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“El pueblo unido jamás será vencido”: Campaigners unite for Human Rights Day

Protest sees Aboriginal, Palestinian, Iraqi and Mapuche activists march in solidarity

Chilean Women for Human Rights perform "Un violador en tu camino" [A rapist in your path]. Photo: Nina Dillon Britton.

Aboriginal, Palestinian, Iraqi and Mapuche flags mingled at a rally yesterday for International Human Rights Day. 

The protest, organised by Fighting In Resistance Equally (FIRE), brought together a number of disparate human rights campaigns, highlighting the common struggles of Indigenous peoples globally.

“Most First Nations people are suffering, including the Aboriginal peoples of this land,” speaker Faith Black told the crowd.

Palestinian, Aboriginal and Extinction Rebellion flags at the protest.

Protestors chanted, variously: “Free Palestine”, “Sovereignty Never Ceded” and “El pueblo unido jamás será vencido” (“The people united will never be defeated”).

Abeer Hasaan Al Abani, an Iraqi freelance journalist, called on international support for Iraqi protests against government corruption and an end to political parties that had dominated the government since the 2003 American invasion.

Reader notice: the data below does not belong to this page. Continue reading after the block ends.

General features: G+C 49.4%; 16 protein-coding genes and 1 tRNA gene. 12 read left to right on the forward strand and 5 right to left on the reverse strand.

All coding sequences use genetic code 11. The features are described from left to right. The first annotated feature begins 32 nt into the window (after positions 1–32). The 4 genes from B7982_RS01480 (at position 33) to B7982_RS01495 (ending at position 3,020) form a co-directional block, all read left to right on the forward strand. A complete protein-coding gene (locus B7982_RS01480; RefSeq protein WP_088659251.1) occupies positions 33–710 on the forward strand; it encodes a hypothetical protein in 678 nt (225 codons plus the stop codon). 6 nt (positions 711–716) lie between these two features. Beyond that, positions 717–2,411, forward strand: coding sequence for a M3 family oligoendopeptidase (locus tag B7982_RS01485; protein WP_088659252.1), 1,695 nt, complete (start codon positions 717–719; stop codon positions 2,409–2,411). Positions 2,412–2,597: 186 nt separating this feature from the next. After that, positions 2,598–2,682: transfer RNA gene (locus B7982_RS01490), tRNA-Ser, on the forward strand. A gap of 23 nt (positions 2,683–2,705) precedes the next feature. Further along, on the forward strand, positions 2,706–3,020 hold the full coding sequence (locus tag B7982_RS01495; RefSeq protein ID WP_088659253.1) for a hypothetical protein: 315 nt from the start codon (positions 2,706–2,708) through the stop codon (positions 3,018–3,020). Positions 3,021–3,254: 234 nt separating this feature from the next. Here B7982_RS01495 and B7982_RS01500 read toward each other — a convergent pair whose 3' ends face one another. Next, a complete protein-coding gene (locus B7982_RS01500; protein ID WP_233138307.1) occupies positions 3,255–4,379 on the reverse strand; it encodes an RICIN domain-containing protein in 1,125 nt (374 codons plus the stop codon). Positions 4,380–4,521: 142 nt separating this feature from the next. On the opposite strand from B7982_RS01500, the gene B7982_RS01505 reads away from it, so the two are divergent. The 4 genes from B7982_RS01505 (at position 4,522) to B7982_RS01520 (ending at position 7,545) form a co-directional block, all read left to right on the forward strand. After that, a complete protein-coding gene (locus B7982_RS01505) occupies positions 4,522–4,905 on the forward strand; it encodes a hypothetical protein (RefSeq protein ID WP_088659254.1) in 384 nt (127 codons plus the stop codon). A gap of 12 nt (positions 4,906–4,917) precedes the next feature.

Valentina Olivares, a Chilean student at Sydney University, condemned recently reported police violence against protestors in Chile. 

“[President] Piñera must go to gaol. There will be no peace while there is injustice.”

“The Mapuche [Chilean First Nations] have been victims of political repression under 30 years of fake democracy,” Olivares told the crowd to cries of “assassino!”. 

Protestors occupy the intersection of King St and Pitt St.

The protest included a large contingent of Chilean Women for Human Rights, wearing red hand prints across their faces. Protestors told Honi that the handprints represented the epidemic of missing indigenous women globally. A recent report by the ABC shows that Aboriginal and Torres Strait Islander women are overrepresented in missing persons report throughout Australia.

Speakers linked Indigenous struggles with broader struggles for human rights and climate action. “Weapons of oppression are tried and tested on First Nations peoples first and worst, before they turn them on the rest of us,” Harry Bonifacio, a member of the Anti-Colonial Asian Alliance and FIRE, argued.

David Dungay was choked to death, Wayne Fella Morrison was choked to death, and the same thing is happening to Sydney. We’re being choked to death,” socialist Gumbaynggirr activist, Gavin Walker said.

The protest closed off to a performance of  “Un Violador En Tu Camino” (“A Rapist in Your Path”). The song, originating from a Valparaiso women’s collective, has become a viral feminist anthem for protestors globally. 

Human Rights Day celebrates the 71st anniversary of the passage of the UN Declaration of Human Rights.

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